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Doherty v. United States

CIRCUIT COURT OF APPEALS, THIRD CIRCUIT


February 25, 1932

DOHERTY
v.
UNITED STATES

Appeal from the District Court of the United States for the District of New Jersey; George M. Bourquin, Judge.

Author: Davis

Before WOOLLEY and DAVIS, Circuit Judges, and JOHNSON, District Judge.

DAVIS, Circuit Judge.

This is an appeal from a judgment of conviction entered on the verdict of a jury.

Two indictments were found against the defendant, Doherty, charging him in both with transporting intoxicating liquor in violation of the National Prohibition Act (27 USCA). They were combined for the purpose of the trial. The one indictment, for transporting intoxicating liquor on June 19, 1931, was No. 3197b on the docket of the United States District Court. The other indictment, No. 3198b on the docket, was for transporting liquor on June 8, 1931. On this last-mentioned indictment the defendant was acquitted.

Defendant says that the judgment should be reversed for two principal reasons: (1) The court erred in consolidating the two indictments for trial; and (2) Doherty was convicted for transporting intoxicating liquor on June 8, 1931, and there was no evidence that the beer which he was transporting that day contained more than one-half of one per cent. of alcohol by volume, and that he was not convicted for transporting liquor on June 19, 1931.

1. Section 1024 of the Revised Statutes of the United States (title 18, ยง 557, USCA) provides that, "when there are several charges against any person for the same act or transaction * * * or for two or more acts or transactions of the same class of crimes or offenses, which may be properly joined, instead of having several indictments the whole may be joined in one indictment in separate counts; and if two or more indictments are found in such cases, the court may order them to be consolidated." Here there were two indictments for the same class of crimes which under the authority of the above statute were properly consolidated, and there was nothing unusual about the indictments or trial that made the consolidation prejudicial to the defendant or that in any way rendered the trial unfair. The consolidation rested in the sound discretion of the trial judge, and nothing appears to indicate that he abused that discretion, for the two offenses of the same class might appropriately have been contained in two counts of one and the same indictment, and in that case it could not have been maintained that each count must have been tried in a separate suit.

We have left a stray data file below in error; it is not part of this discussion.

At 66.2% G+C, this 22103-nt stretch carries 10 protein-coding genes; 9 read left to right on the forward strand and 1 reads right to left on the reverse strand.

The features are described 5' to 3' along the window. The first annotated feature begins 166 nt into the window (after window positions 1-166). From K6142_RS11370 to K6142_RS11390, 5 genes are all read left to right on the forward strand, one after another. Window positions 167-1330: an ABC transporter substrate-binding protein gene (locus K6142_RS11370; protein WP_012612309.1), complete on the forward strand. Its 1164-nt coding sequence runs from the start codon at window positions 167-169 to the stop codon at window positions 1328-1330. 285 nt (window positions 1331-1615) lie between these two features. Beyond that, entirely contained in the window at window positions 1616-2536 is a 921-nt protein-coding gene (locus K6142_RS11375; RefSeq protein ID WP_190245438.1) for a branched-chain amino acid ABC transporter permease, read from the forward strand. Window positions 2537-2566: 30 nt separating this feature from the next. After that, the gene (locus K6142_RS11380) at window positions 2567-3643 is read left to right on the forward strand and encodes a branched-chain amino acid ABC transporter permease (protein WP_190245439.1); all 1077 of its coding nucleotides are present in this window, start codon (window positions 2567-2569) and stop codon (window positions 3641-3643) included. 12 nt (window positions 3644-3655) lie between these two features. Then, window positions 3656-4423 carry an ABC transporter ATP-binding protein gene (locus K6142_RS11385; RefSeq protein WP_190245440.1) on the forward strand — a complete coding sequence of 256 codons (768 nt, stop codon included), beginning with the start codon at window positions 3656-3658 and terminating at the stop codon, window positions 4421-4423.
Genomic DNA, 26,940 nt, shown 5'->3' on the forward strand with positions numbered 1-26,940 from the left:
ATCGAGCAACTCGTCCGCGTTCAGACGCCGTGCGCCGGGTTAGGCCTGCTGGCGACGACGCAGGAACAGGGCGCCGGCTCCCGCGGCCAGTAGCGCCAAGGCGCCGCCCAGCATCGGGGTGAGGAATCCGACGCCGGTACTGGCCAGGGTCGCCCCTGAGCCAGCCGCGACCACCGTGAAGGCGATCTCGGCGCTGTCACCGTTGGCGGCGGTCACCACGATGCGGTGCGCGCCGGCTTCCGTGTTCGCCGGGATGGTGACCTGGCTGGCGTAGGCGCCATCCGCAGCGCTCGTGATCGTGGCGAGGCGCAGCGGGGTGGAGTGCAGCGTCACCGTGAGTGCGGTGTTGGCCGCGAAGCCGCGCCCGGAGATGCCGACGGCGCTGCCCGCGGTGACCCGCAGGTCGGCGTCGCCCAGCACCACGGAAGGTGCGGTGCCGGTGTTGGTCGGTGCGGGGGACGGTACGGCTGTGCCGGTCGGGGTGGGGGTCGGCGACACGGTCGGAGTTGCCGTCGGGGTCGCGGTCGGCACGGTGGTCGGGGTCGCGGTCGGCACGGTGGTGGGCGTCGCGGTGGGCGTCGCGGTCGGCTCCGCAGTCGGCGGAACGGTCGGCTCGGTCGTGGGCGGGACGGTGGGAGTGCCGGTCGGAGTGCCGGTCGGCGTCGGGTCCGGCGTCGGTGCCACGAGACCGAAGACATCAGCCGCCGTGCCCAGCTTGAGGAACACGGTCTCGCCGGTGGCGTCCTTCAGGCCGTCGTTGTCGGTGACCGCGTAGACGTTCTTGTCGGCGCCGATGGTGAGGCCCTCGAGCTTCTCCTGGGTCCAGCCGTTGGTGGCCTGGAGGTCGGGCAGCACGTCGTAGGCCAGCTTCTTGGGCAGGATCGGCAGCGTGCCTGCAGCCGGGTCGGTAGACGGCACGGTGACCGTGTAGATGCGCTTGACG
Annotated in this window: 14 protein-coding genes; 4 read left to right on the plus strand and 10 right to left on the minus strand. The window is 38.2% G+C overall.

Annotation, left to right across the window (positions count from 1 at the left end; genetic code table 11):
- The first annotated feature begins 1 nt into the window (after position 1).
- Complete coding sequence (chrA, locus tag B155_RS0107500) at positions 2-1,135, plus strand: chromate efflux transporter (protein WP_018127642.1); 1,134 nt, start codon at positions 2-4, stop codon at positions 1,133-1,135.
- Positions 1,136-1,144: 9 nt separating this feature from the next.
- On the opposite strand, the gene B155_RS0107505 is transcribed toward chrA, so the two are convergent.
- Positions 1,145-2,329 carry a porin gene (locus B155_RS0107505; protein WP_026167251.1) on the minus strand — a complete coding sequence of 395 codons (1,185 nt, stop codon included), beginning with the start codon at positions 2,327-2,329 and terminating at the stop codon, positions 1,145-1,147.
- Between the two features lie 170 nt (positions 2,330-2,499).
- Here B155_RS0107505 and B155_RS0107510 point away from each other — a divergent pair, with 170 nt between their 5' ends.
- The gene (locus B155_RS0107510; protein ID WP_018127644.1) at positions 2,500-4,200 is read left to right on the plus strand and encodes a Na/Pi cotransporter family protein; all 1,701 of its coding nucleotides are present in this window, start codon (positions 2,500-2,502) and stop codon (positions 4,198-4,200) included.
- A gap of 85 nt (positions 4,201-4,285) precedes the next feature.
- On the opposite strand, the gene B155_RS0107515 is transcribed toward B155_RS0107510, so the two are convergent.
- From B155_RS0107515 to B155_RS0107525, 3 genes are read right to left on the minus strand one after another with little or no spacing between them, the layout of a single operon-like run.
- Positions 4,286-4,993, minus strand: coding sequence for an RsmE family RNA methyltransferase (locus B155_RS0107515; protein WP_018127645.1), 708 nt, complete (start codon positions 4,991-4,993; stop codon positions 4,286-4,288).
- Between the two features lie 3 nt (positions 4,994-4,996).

2. In support of the second contention, defendant says: "The testimony of the detectives is confusing but at least they corroborated each other and testified that the Exhibits G-1 and G-2, the two bottles of beer, were taken at one and the same time, not on June 8th, but at the second arrest on June 19th (see pages 20 and 21) from fifteen barrels and Lawrence Doherty stands convicted not for transporting beer on June 19th, but on June 8th."

Mr. Thomas L. Beebout, Federal Prohibition Agent, testified as to the arrest for transporting beer on June 19, 1931, and as to the samples taken from the beer seized that day, as follows:

"By Mr. Griggs:

Q. Mr. Beebout, you are a Federal prohibition agent? A. Yes, sir.

Q. You were such in June of 1931? A. Yes, sir.

Q. Did you on June 19th or thereabouts adopt a seizure from the Hudson County detective's office? A. I did.

Q. What was that seizure, if you know? A. I adopted a White truck containing fifteen halves of beer from Detectives Seiler and Loughran of the Prosecutor's office. We took over the case at the Bayonne police headquarters, together with two prisoners -- one Lawrence Doherty, who is present, and a young boy by the name of Walgast. We brought the truck and the drivers to Newark, leaving the truck at the Government Warehouse, and taking Mr. Doherty and the boy to the United States Commissioner Friedman. We questioned Mr. Doherty and he told us he had been arrested on the 8th, a couple of weeks before, for transporting beer. We asked him where the beer came from at the Commissioner's office in the presence of the Commissioner, and he said, 'I can't tell you anything about it. If I give you any information I will rot in jail. If I keep my mouth shut they will bail me out.' We took samples of the beer, sealed them, labeled them, delivered them to the United States chemist. Mr. Doherty was held under $4000 bail, due to his previous charge.